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      Genetic evidence for the recognition of two allopatric species of Asian bronze featherback Notopterus (Teleostei, Osteoglossomorpha, Notopteridae)

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      Zoosystematics and Evolution

      Pensoft Publishers

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          Abstract

          The fish genus Notopterus Lacepède, 1800 (Notopteridae) currently includes only one species, the Asian bronze featherback Notopterus notopterus (Pallas, 1769). This common freshwater species is widely distributed in the Oriental region, from the Indus basin in the west, the Mekong basin in the east and Java Island in the south. To examine the phylogeographic structure of N. notopterus across its range, we analysed 74 publicly available cytochrome oxidase I (COI) sequences, 72 of them determined from known-origin specimens, along with four newly-determined sequences from Peninsular Malaysian specimens. We found that N. notopterus is a complex of two allopatric species that diverge from each other by 7.5% mean p-distance. The first species is endemic to South Asia (from Indus basin to Ganga-Brahmaputra system), whereas the distribution of the second species is restricted to Southeast Asia. The exact limit between the distributions of these two species is not known, but it should fall somewhere between the Ganga-Brahmaputra and Salween basins, a region already identified as a major faunal boundary in the Oriental region. The name N. notopterus is retained for the Southeast Asian species, while the name Notopterus synurus (Bloch & Schneider, 1801) should be applied to the South Asian species. A comparative morphological study is needed to reveal the degree of morphological differentiation between the two species.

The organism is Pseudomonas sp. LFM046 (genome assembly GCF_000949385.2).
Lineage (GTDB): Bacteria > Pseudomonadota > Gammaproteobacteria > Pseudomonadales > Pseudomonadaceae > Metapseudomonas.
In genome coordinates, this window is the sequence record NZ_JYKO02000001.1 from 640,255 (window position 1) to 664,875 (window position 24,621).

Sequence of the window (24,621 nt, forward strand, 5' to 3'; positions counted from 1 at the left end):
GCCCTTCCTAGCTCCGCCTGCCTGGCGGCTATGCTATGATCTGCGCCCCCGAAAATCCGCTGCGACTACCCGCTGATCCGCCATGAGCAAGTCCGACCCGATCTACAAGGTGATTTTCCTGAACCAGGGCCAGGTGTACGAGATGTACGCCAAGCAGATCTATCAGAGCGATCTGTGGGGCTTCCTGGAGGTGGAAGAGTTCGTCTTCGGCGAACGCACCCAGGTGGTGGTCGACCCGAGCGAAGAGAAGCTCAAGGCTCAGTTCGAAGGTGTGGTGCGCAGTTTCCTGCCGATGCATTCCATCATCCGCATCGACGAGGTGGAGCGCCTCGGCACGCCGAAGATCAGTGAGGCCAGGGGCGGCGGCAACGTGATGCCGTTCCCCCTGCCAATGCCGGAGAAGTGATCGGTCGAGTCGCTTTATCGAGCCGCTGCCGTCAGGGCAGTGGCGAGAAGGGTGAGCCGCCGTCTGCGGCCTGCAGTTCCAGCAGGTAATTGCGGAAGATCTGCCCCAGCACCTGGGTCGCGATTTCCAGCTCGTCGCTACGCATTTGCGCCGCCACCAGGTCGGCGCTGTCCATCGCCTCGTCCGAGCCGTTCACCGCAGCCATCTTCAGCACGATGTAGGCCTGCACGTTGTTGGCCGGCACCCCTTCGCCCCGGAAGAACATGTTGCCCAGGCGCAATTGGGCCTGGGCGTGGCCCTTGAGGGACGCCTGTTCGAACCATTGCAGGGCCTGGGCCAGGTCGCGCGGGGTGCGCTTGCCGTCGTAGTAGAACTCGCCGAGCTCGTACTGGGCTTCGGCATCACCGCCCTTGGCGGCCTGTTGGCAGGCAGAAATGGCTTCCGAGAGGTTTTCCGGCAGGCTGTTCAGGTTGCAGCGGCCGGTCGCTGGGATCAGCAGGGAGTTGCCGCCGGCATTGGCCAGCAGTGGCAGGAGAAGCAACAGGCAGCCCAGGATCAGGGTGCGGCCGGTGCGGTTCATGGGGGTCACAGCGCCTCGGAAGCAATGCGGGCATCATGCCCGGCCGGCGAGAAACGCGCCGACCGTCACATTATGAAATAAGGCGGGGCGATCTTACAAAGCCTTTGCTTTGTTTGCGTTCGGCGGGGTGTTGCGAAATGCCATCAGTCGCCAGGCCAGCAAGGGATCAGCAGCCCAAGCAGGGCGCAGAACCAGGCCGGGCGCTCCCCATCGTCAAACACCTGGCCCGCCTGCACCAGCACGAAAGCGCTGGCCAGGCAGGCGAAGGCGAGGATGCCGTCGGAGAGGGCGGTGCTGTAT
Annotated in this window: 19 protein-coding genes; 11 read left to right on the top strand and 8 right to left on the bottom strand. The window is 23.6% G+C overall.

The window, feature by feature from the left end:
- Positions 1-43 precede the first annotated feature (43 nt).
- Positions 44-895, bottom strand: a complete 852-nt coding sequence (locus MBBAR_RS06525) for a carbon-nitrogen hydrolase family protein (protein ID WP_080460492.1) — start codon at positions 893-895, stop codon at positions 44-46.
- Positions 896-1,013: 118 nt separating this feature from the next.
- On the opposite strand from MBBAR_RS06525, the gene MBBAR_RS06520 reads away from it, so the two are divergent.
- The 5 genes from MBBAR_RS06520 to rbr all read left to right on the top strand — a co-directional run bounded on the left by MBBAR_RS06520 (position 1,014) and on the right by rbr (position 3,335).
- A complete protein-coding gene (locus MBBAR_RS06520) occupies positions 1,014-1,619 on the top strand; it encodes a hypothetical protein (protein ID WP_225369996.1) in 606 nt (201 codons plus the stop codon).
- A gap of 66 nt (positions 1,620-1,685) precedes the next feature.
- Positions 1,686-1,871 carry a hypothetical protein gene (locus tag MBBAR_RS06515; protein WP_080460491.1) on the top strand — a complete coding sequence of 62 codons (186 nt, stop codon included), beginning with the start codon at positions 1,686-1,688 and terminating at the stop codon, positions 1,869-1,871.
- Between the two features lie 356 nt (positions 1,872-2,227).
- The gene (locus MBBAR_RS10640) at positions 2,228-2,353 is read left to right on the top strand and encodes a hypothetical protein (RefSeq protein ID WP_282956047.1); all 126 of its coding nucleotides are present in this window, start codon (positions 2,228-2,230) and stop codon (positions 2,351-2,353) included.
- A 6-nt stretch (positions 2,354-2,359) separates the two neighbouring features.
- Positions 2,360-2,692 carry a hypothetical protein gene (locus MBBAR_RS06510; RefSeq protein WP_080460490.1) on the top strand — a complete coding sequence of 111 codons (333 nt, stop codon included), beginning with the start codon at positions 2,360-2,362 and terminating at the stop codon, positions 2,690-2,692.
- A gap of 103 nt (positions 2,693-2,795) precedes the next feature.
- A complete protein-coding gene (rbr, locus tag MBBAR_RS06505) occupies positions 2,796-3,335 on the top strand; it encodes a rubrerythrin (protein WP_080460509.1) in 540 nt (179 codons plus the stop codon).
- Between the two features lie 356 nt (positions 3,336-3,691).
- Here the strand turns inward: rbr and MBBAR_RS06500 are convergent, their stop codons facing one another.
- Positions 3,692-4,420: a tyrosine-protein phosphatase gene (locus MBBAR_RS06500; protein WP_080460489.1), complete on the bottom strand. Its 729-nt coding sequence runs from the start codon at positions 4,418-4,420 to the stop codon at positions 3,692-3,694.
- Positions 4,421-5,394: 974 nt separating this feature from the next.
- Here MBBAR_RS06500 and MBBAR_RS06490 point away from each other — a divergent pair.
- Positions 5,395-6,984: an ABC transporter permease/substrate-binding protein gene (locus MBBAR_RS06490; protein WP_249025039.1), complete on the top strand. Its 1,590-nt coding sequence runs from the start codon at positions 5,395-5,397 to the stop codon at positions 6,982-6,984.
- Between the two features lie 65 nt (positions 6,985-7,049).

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          The use of mean instead of smallest interspecific distances exaggerates the size of the "barcoding gap" and leads to misidentification.

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            Paleo-drainage basin connectivity predicts evolutionary relationships across three Southeast Asian biodiversity hotspots.

            Understanding factors driving diversity across biodiversity hotspots is critical for formulating conservation priorities in the face of ongoing and escalating environmental deterioration. While biodiversity hotspots encompass a small fraction of Earth's land surface, more than half the world's plants and two-thirds of terrestrial vertebrate species are endemic to these hotspots. Tropical Southeast (SE) Asia displays extraordinary species richness, encompassing four biodiversity hotspots, though disentangling multiple potential drivers of species richness is confounded by the region's dynamic geological and climatic history. Here, we use multilocus molecular genetic data from dense multispecies sampling of freshwater fishes across three biodiversity hotspots, to test the effect of Quaternary climate change and resulting drainage rearrangements on aquatic faunal diversification. While Cenozoic geological processes have clearly shaped evolutionary history in SE Asian halfbeak fishes, we show that paleo-drainage re-arrangements resulting from Quaternary climate change played a significant role in the spatiotemporal evolution of lowland aquatic taxa, and provide priorities for conservation efforts.